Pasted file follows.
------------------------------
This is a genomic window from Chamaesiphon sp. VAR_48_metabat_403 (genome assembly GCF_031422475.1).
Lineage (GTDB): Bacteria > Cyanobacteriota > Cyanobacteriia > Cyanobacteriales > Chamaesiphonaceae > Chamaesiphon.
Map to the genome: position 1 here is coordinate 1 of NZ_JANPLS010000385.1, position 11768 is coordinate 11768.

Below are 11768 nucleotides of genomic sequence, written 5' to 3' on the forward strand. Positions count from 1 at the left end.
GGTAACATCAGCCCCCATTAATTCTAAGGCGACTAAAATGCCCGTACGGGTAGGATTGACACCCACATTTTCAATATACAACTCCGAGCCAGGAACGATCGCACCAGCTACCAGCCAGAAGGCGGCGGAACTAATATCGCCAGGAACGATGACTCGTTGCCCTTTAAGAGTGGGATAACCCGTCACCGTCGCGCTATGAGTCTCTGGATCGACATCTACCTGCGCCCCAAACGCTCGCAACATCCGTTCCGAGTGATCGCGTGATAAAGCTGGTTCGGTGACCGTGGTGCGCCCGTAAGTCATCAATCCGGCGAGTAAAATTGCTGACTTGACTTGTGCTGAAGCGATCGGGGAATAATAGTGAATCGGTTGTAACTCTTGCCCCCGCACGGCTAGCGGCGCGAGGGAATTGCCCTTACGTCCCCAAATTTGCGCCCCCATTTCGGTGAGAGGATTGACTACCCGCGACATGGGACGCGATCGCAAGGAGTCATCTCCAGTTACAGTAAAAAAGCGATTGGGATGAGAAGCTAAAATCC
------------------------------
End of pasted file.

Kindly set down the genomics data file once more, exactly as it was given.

This is a genomic window from Chamaesiphon sp. VAR_48_metabat_403 (genome assembly GCF_031422475.1).
Lineage (GTDB): Bacteria > Cyanobacteriota > Cyanobacteriia > Cyanobacteriales > Chamaesiphonaceae > Chamaesiphon.
Map to the genome: position 1 here is coordinate 1 of NZ_JANPLS010000385.1, position 11768 is coordinate 11768.

Below are 11768 nucleotides of genomic sequence, written 5' to 3' on the forward strand. Positions count from 1 at the left end.
GGTAACATCAGCCCCCATTAATTCTAAGGCGACTAAAATGCCCGTACGGGTAGGATTGACACCCACATTTTCAATATACAACTCCGAGCCAGGAACGATCGCACCAGCTACCAGCCAGAAGGCGGCGGAACTAATATCGCCAGGAACGATGACTCGTTGCCCTTTAAGAGTGGGATAACCCGTCACCGTCGCGCTATGAGTCTCTGGATCGACATCTACCTGCGCCCCAAACGCTCGCAACATCCGTTCCGAGTGATCGCGTGATAAAGCTGGTTCGGTGACCGTGGTGCGCCCGTAAGTCATCAATCCGGCGAGTAAAATTGCTGACTTGACTTGTGCTGAAGCGATCGGGGAATAATAGTGAATCGGTTGTAACTCTTGCCCCCGCACGGCTAGCGGCGCGAGGGAATTGCCCTTACGTCCCCAAATTTGCGCCCCCATTTCGGTGAGAGGATTGACTACCCGCGACATGGGACGCGATCGCAAGGAGTCATCTCCAGTTACAGTAAAAAAGCGATTGGGATGAGAAGCTAAAATCC